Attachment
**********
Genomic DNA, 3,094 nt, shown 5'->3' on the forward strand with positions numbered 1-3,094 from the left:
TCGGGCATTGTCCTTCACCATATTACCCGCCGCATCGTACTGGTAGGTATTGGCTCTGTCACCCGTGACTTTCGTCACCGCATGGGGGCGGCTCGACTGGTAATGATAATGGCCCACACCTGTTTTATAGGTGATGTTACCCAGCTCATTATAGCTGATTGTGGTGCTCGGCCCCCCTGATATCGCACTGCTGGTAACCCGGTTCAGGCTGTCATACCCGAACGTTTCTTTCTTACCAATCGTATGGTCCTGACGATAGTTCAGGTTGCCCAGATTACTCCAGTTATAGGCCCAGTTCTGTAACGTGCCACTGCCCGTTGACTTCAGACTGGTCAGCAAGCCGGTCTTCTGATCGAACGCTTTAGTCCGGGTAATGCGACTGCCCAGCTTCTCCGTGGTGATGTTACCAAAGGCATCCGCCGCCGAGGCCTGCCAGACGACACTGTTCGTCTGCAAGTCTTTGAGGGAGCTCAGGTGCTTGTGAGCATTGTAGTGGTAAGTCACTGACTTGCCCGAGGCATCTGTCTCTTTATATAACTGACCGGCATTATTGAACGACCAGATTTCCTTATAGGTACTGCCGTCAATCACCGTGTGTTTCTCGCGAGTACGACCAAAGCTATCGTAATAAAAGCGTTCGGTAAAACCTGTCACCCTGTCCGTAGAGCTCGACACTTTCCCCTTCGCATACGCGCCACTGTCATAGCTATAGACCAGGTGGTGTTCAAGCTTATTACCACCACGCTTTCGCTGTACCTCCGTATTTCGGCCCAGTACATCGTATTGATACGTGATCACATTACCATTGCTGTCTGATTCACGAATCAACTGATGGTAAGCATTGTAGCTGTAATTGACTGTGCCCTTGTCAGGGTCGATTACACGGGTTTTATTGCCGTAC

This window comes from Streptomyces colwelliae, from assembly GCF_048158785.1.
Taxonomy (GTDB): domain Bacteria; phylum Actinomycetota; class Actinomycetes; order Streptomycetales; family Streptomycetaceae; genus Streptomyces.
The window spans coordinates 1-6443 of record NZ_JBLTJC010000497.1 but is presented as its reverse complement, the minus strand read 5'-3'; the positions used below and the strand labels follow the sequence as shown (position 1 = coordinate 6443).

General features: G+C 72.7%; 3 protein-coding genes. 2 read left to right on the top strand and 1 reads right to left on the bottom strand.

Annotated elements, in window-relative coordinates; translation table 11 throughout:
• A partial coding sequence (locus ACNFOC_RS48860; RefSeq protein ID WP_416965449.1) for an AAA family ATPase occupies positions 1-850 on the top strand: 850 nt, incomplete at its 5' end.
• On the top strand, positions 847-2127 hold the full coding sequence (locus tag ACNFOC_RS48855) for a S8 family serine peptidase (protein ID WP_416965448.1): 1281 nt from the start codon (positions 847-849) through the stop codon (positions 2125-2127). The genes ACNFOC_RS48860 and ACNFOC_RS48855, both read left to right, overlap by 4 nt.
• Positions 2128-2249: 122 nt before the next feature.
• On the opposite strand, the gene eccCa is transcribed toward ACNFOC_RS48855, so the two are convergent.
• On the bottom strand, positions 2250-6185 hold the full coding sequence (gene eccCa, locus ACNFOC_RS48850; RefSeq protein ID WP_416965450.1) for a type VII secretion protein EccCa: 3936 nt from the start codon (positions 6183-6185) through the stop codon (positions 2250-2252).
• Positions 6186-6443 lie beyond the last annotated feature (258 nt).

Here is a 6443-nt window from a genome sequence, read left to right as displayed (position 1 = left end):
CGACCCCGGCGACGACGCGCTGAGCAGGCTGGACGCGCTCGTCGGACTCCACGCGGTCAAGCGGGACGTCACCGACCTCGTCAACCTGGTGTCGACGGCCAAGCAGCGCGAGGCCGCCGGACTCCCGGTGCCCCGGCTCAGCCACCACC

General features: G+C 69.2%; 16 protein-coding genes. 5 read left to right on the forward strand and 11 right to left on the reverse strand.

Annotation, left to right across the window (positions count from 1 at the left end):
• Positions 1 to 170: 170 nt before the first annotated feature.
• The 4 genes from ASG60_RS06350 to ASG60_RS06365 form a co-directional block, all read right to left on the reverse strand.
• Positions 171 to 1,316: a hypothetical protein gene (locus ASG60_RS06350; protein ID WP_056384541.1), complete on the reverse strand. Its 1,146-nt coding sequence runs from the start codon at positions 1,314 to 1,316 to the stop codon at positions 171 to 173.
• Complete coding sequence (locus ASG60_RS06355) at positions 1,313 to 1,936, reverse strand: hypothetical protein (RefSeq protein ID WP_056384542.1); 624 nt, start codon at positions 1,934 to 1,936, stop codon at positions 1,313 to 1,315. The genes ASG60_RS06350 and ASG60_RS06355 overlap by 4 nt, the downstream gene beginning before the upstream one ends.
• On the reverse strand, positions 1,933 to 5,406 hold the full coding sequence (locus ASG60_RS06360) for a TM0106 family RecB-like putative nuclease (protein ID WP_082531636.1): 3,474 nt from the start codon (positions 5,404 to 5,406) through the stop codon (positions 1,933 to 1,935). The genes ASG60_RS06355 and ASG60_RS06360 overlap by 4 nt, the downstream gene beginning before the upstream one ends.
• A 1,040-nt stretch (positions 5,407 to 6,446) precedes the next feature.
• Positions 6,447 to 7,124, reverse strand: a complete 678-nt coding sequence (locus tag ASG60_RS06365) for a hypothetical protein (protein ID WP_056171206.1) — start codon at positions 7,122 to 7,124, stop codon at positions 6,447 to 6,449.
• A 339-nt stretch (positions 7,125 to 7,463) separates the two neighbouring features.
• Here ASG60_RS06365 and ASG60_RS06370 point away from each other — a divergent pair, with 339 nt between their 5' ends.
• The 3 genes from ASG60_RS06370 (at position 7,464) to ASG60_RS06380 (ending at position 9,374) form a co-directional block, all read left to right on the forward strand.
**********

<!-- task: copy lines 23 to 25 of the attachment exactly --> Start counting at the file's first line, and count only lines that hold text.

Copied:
• A 1,040-nt stretch (positions 5,407 to 6,446) precedes the next feature.
• Positions 6,447 to 7,124, reverse strand: a complete 678-nt coding sequence (locus tag ASG60_RS06365) for a hypothetical protein (protein ID WP_056171206.1) — start codon at positions 7,122 to 7,124, stop codon at positions 6,447 to 6,449.
• A 339-nt stretch (positions 7,125 to 7,463) separates the two neighbouring features.